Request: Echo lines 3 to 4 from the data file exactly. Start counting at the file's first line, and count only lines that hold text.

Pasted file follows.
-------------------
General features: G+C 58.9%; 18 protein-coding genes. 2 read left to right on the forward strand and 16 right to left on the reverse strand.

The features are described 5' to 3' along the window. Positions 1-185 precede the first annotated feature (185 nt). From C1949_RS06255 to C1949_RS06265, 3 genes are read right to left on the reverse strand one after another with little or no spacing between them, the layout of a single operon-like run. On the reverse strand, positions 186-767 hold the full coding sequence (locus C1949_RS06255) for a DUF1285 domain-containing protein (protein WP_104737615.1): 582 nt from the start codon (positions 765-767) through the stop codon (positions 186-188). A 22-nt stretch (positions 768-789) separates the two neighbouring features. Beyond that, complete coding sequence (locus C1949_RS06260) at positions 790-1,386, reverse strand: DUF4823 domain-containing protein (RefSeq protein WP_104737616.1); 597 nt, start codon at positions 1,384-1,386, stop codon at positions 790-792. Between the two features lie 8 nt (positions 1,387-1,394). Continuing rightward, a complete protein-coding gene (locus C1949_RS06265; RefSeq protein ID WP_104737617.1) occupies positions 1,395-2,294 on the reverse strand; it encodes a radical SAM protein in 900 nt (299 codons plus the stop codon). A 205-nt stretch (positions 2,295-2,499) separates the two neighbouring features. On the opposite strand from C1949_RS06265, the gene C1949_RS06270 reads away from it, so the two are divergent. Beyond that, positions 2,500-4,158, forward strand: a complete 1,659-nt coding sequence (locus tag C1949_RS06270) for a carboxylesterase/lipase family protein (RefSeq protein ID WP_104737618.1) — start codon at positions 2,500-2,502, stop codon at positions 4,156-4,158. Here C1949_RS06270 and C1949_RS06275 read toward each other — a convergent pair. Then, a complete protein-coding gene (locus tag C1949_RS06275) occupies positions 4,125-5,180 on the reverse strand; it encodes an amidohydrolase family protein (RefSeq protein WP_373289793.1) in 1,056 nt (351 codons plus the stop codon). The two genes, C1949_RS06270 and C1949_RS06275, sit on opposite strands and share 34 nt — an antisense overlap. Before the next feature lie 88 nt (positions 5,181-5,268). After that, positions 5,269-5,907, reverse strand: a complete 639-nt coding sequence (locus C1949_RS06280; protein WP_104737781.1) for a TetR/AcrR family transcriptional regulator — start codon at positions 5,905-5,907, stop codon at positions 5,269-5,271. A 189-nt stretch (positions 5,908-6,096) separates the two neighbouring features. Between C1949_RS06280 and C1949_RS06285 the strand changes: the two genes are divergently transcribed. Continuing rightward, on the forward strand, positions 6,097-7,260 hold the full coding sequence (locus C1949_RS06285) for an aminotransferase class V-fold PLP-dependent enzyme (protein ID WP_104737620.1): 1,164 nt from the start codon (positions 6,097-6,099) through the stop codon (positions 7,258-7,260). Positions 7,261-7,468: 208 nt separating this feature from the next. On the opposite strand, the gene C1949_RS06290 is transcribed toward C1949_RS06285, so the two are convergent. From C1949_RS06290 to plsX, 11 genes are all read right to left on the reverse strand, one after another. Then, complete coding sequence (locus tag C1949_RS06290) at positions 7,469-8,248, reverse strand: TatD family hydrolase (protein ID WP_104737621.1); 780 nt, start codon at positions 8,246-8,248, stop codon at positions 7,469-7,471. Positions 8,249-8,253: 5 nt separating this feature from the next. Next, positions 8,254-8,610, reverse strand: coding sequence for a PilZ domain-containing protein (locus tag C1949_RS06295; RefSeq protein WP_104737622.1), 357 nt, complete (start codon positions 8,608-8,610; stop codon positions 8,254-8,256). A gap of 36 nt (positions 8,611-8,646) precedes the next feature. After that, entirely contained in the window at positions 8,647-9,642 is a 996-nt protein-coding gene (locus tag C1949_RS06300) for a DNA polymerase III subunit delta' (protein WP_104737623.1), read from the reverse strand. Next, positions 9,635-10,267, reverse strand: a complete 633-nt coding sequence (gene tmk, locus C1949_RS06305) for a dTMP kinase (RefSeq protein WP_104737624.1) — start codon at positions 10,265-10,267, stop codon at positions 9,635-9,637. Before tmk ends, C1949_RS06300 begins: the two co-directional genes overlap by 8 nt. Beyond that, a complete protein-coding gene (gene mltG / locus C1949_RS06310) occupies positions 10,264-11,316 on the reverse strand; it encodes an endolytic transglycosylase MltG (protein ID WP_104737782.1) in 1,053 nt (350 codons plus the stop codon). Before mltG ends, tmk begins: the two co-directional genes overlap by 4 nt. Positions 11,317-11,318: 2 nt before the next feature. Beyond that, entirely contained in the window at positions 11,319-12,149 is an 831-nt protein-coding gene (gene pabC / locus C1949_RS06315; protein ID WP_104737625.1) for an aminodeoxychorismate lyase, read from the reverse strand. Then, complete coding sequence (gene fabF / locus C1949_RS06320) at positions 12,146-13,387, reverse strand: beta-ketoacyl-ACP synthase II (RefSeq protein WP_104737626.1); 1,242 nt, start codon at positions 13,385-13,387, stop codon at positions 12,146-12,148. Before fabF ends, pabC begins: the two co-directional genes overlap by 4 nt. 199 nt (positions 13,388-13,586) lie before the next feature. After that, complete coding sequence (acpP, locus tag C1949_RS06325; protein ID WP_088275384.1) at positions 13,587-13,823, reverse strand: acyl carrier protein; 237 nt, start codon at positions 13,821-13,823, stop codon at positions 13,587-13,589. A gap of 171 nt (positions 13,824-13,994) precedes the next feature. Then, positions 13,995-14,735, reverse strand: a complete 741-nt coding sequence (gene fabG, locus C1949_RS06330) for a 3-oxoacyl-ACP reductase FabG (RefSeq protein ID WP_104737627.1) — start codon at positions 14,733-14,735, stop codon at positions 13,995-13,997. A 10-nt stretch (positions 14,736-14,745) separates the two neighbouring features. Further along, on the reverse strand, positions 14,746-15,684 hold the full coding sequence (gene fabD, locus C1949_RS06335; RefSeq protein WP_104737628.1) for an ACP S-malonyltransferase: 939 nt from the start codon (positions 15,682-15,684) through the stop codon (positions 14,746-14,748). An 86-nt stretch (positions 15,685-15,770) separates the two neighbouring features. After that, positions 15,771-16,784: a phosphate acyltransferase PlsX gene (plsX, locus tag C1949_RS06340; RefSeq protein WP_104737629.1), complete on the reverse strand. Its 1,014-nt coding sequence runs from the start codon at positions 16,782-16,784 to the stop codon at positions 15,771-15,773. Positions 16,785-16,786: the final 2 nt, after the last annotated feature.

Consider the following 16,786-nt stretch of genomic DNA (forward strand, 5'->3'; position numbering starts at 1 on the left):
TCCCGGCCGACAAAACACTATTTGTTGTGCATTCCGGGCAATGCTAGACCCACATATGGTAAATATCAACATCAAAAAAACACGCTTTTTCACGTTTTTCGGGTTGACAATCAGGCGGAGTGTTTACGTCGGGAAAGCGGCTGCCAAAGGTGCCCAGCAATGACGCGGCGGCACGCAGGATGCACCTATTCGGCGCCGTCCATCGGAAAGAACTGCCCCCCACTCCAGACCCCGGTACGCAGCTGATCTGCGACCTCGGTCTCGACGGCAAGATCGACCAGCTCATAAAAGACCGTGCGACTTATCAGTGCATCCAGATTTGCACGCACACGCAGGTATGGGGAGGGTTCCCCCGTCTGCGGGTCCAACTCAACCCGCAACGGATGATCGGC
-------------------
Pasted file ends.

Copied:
Consider the following 16,786-nt stretch of genomic DNA (forward strand, 5'->3'; position numbering starts at 1 on the left):
TCCCGGCCGACAAAACACTATTTGTTGTGCATTCCGGGCAATGCTAGACCCACATATGGTAAATATCAACATCAAAAAAACACGCTTTTTCACGTTTTTCGGGTTGACAATCAGGCGGAGTGTTTACGTCGGGAAAGCGGCTGCCAAAGGTGCCCAGCAATGACGCGGCGGCACGCAGGATGCACCTATTCGGCGCCGTCCATCGGAAAGAACTGCCCCCCACTCCAGACCCCGGTACGCAGCTGATCTGCGACCTCGGTCTCGACGGCAAGATCGACCAGCTCATAAAAGACCGTGCGACTTATCAGTGCATCCAGATTTGCACGCACACGCAGGTATGGGGAGGGTTCCCCCGTCTGCGGGTCCAACTCAACCCGCAACGGATGATCGGC